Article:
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Research on the retaining structures for high-steep slopes is extremely significant because of its real-world applications and far-reaching implications. A flexible geocell-reinforced ecological retaining wall as a high-steep slope protection scheme was developed and applied to the slope protection project of the Ji-Lai Expressway by analyzing the reinforcement mechanism of the geocell used. The lateral displacement and Earth pressure distribution on the flexible ecological retaining wall applied to the high-steep slope were studied using finite element numerical simulations and verified using field experiments. Results reveal that the wall maximum horizontal displacement is 2/3 H away from the wall toe because of the replacement of the upper part of soil. There is an obvious bucking effect on the active Earth pressure around the stiffened site, and the flexible deformation of the retaining wall helped effectively release some of the Earth pressure. Consequently, the measured value is lower than the theoretical value. Through this case study, it is demonstrated that the flexible ecological retaining wall as a slope protection technology can be successfully applied to steep slopes with a height of more than 15 m. Moreover, it brings significant advantages for protecting the ecological environment and improving the highway landscape.

High-grade highway slopes are built in the process of filling embankments or during excavations to improve highway networks. To stabilize such slopes, surface protection measures are implemented, such as grout coating, concrete coating, and mortar rubble coating, and common measures, such as flexible retaining walls and rigid retaining walls, are applied to retain a reinforced structure [

Many types of rigid retaining walls have been employed to retain stabilization of slope, including cantilever retaining walls and gravity retaining walls. To promote the application of dry-stone walling to current civil engineering practices, Colas et al. [

Methods for slope protection are usually detrimental to the original vegetation and restoration efforts, resulting in a significant amount of secondary bare land, and the subsequent rainfall and runoff energy can lead to soil erosion and, in some cases, slope collapse [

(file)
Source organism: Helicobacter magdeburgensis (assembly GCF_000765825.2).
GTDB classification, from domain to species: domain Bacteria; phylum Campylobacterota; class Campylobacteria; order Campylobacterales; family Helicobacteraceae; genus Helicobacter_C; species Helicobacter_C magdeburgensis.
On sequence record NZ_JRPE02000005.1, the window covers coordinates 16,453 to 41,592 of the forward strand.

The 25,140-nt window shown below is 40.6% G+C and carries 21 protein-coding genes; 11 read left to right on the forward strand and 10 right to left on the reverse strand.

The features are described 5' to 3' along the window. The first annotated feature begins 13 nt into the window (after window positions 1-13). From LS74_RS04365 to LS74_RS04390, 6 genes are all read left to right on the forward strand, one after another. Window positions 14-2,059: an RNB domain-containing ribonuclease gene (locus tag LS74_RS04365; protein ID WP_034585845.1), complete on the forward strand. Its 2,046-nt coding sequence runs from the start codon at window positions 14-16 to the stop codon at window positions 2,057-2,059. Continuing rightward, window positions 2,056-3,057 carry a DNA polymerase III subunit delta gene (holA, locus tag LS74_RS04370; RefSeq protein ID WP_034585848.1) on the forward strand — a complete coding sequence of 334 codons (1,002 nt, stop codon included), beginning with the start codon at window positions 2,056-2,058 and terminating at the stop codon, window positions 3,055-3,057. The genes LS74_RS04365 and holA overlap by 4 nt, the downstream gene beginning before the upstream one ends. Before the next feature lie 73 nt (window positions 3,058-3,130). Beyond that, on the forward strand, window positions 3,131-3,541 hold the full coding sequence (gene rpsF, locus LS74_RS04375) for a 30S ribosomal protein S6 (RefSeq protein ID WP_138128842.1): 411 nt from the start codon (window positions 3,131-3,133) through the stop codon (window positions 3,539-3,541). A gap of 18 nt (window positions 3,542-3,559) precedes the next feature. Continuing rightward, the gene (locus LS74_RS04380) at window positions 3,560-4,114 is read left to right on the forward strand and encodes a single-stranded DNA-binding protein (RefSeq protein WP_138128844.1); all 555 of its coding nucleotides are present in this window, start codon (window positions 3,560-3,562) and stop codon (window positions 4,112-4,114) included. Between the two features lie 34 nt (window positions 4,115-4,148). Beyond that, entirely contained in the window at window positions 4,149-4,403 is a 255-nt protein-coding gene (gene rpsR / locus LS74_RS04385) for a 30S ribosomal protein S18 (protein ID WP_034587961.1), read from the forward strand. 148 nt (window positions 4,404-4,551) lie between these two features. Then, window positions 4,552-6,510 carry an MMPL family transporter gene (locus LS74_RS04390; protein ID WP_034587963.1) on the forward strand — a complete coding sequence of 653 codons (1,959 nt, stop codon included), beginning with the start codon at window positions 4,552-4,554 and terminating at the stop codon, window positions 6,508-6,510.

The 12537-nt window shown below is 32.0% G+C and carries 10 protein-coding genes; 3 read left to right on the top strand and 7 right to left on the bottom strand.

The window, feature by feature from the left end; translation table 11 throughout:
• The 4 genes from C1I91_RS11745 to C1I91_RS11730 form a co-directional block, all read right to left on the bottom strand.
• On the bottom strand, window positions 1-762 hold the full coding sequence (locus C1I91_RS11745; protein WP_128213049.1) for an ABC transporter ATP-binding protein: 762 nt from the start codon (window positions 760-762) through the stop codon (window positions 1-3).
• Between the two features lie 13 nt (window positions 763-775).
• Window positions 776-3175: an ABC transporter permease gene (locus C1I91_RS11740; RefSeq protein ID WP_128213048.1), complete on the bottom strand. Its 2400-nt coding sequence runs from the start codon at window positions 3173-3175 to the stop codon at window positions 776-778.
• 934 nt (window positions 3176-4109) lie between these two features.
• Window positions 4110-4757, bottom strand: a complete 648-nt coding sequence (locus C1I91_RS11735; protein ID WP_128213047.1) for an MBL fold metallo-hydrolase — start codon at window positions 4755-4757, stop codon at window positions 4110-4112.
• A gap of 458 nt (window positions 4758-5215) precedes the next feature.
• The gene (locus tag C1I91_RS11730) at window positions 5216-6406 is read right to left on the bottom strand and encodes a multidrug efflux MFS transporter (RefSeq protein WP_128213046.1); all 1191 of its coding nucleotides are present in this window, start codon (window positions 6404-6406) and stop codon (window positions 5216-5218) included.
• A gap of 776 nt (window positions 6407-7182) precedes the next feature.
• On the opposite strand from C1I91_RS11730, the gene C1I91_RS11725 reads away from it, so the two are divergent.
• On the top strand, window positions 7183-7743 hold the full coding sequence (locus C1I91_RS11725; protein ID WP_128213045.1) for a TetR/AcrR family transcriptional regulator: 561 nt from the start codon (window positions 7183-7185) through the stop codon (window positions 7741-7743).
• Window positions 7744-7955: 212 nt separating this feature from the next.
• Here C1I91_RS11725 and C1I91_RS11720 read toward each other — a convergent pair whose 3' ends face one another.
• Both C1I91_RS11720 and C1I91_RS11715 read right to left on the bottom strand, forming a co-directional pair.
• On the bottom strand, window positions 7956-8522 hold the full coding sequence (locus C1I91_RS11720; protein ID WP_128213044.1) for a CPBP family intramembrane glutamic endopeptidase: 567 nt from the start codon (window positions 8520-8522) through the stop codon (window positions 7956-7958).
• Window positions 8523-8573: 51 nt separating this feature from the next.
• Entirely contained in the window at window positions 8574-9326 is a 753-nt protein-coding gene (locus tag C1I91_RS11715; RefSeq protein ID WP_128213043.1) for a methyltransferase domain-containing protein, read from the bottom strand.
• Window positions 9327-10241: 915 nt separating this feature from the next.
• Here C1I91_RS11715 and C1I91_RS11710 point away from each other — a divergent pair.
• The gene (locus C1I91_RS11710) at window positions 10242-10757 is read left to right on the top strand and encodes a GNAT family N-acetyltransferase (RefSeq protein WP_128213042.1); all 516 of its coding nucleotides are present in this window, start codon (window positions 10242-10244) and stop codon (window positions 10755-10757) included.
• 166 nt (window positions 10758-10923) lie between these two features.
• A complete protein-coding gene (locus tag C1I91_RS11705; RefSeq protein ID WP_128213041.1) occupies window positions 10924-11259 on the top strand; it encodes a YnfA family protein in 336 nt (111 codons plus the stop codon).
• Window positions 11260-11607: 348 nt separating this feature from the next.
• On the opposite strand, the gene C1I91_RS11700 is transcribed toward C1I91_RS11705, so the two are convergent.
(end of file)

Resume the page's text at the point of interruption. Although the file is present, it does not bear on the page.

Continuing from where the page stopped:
From the perspective of protecting the ecological environment, enhancing the highway landscape, and maintaining an ecological balance, the application of soil bioengineering technologies should be encouraged. Cao et al. [

Flexible geocell-reinforced retaining walls have drawn considerable research attention in recent years. Currently, the stability of such walls can be studied using methods such as field monitoring, centrifugal model testing [

Clearly, many studies have been conducted on the stability of geocell-reinforced retaining walls under various simulated loads. However, there are some gaps between practical application and theoretical analysis with respect to geocell-reinforced retaining walls under different geological conditions; the study of the effects of lateral Earth pressure and displacement distribution might as well be regarded as an important research topic. In this study, based on a structural analysis and finite element numerical simulation of a geocell-reinforced retaining wall, a high-steep slope protection scheme is applied to a highway slope of the Ji-Lai Expressway. The simulation results were verified using field test monitoring data, and the lateral Earth pressure and displacement distribution were studied. These results can serve as a basis for further research on geocell-reinforced retaining walls as a highway slope protection scheme.

The section of the Ji-Lai Expressway that was evaluated is located on the second-level terrace of a river valley. The slope of the terrace is nearly vertical, and the height of the terrace is in the range of 15.47–16.94 m (Figure

Actual geological site. (a) Terrain. (b) Longitudinal crack at the top of roadbed.

To eliminate hidden dangers and ensure highway engineering quality and driving safety, the necessary engineering measures for slope protection need to be evaluated. The commonly used rigid gravity retaining wall scheme was voted down for the following reasons at the early stage of this project: (1) the JTG D30-2004 Specifications for Design of Highway Subgrades [

An ecological geocell-reinforced retaining wall scheme was proposed owing to the following reasons: (1) a geocell-reinforced retaining wall is lighter than a masonry structure, with only minor foundation treatment required, and the structural damage to the retaining wall due to the uneven settlement of the footing can be avoided; (2) the vegetation cover around the geocell on the retaining wall surface can help resist soil erosion and slope instability, which plays a role in afforestation; (3) the construction cost is relatively low, with the estimated construction cost based on earthwork processing, material cost, and foundation treatment being approximately 542,000 yuan.

Given the many advantages of flexible geocell-reinforced retaining walls, the construction scheme is determined as follows. The main structure is divided into two parts: a 3 m high lower part resting on a 4.8 m wide mortar rubble footing and a 12 m high upper part resting on a 4 m wide geocell-reinforced retaining wall with a slope gradient of 1 : 0.5. Moreover, above the retaining wall is a 3 m high filling slope with a gradient of 1 : 1.5. Figure

Design of a slope protection scheme and layout of test elements.

Studying the reinforcement mechanism of geocells is conducive for practical engineering applications. Under the action of the upper load, the geocell wall provides a good lateral restraint, which is controlled by the tensile strength of the geocell material. The volume of the geocell is assumed to remain unchanged, and according to the rubber membrane theory proposed by Henkel and Gilbert [_{0} is initial diameter of an individual geocell pocket, [m], and _{0} is geocell allowable axial strain.